The last 3 weeks has been a roller coaster of emotions. As many of you know, my mother-in-law, Linda, was admitted to the hospital. Three weeks later, she passed into the arms of our Lord. Her death was a peaceful one.
For many years now I have found myself looking at the question of mortality. It comes and goes. It is not like an obsession, but rather a passing thought. And when someone close to me passes, it revives that thought.
As human beings we are frail. Scripture tells us life is like a vapor that is here, then gone. (James 4:14) King Solomon tells us in Ecclesiastes that everything is vanity. He rails about how wisdom, toil, life in general is all vanity.
So what is the point of this existence? In Micah 6:8 I believe we find the answer:
He has told you, O man, what is good; and what does the Lord require of you but to do justice, and to love kindness, and to walk humbly with your God?
Our calling in life is to do justice, to love kindness, and to walk humbly with our God. Jesus summed it up like this:
Yeshua said to him, “The first of all the commandments: ‘Hear Israel, THE LORD JEHOVAH your God, THE LORD JEHOVAH, he is One.’ And you shall love THE LORD JEHOVAH your God with your whole heart and with your entire soul and with your entire mind and with all your power.’ This is the first commandment and the second is like it: ‘You shall love your neighbor as yourself.’ There is no other commandment greater than these.” (Mark 12:29-31)
We have the two great commandments: Love God with everything you have, and love your neighbor as yourself. That is it! There is no greater commands than this!
Yet, as I sat day after day in the hospital I saw some of the worst and best of humanity. I saw some people who were healthcare workers who did not seem to care about the people they were tasked with helping. There were families who came to visit their loved one and left swearing never to return. I saw a dozen people who never had a single visitor.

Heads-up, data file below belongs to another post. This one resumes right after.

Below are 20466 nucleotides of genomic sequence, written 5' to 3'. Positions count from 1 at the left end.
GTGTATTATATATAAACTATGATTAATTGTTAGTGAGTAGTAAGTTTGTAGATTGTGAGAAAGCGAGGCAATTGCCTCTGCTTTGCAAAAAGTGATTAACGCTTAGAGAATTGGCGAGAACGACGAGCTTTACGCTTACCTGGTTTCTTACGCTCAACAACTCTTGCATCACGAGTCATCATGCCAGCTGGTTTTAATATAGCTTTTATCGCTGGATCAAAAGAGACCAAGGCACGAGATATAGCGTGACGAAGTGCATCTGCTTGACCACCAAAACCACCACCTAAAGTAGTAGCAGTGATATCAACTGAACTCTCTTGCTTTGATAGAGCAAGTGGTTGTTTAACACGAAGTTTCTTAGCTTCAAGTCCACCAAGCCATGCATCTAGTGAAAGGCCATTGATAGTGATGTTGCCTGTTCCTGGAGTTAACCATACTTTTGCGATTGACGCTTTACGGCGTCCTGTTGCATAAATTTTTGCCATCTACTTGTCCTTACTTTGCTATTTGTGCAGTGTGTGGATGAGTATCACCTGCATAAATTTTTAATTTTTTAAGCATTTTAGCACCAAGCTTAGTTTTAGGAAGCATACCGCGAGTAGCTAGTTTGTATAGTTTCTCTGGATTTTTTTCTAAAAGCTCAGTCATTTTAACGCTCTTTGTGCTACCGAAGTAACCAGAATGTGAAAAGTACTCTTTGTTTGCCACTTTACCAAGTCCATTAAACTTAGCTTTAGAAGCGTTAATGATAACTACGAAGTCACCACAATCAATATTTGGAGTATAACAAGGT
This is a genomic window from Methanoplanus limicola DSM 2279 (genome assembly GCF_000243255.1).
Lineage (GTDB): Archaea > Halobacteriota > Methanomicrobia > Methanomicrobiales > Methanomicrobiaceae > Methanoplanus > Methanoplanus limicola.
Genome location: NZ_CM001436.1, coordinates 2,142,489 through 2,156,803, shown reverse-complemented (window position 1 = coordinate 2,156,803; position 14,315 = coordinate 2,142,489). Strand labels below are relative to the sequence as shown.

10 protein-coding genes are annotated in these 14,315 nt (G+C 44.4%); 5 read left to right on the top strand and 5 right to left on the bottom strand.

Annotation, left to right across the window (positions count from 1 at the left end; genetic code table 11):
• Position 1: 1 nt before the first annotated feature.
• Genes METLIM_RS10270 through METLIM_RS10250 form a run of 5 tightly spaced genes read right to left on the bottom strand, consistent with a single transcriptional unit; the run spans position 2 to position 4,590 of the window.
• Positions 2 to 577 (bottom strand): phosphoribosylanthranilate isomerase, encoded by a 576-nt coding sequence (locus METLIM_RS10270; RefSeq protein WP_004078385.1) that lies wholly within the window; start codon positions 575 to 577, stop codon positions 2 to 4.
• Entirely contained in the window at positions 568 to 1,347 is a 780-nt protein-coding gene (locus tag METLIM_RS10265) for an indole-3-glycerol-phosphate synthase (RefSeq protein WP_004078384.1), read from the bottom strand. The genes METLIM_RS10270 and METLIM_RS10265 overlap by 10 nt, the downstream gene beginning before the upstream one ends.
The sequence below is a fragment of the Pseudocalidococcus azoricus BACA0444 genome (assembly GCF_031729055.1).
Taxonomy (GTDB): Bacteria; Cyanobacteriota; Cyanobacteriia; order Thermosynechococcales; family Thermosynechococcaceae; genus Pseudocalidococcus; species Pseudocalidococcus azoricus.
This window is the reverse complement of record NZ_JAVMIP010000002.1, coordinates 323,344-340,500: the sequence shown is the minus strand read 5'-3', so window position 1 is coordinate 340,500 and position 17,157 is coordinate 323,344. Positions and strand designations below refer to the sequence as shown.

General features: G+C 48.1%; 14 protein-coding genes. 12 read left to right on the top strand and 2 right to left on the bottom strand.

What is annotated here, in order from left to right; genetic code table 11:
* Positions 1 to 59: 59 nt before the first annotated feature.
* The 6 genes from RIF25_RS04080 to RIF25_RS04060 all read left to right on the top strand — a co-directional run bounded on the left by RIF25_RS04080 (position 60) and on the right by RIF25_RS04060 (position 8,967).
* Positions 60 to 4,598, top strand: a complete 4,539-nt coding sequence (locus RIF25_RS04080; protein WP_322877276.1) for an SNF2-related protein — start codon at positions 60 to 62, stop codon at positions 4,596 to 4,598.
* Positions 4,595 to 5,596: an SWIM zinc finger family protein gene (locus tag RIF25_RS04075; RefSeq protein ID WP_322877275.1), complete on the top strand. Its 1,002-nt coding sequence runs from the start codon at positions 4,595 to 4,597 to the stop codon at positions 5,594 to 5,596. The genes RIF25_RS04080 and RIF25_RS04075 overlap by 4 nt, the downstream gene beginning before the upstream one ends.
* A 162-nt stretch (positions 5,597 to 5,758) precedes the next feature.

It made my heart hurt. And then there were those who went out of their way to care for the patients. The few families who came to visit their loved ones daily. There were those who stayed by their loved one’s side night and day.
We spend so much of our energy on things that really do matter in the long run. I realized just how much “vanity” we spend our energy on as I watched Linda decline in health. I also saw just how much time we spend on things that divide us rather than bind us together.
It is time that we as Christians start living those two great commandments. It is time we truly live up to the name “Christian”. Do you treat others like you want to be treated? Or do you treat them with disdain and anger? Do you yell and scream at people when they make mistakes or do you take time to talk to them rationally and find out where they are coming from? It is times like this that you have a chance to show true Christian love and to help them. You never know what they are going through!
Deacon Dana and I were standing in the line at the hospital cafeteria the day before her mother passed. It was obvious that we were in distress and we knew that Linda would not live much longer. Several people in line were very impatient with us and acted as though we were in the way. The wonderful lady waiting on us took the time to ask if were ok. We told her about the situation and she took time to comfort us. She was patient and kind. She was a true Christian.
I know life is difficult for many people. But that does not give us a right to treat people badly. Rather we need to seek to understand what they are going through and to offer them our assistance.
Because life really is but a vapor, may our last act be one of love!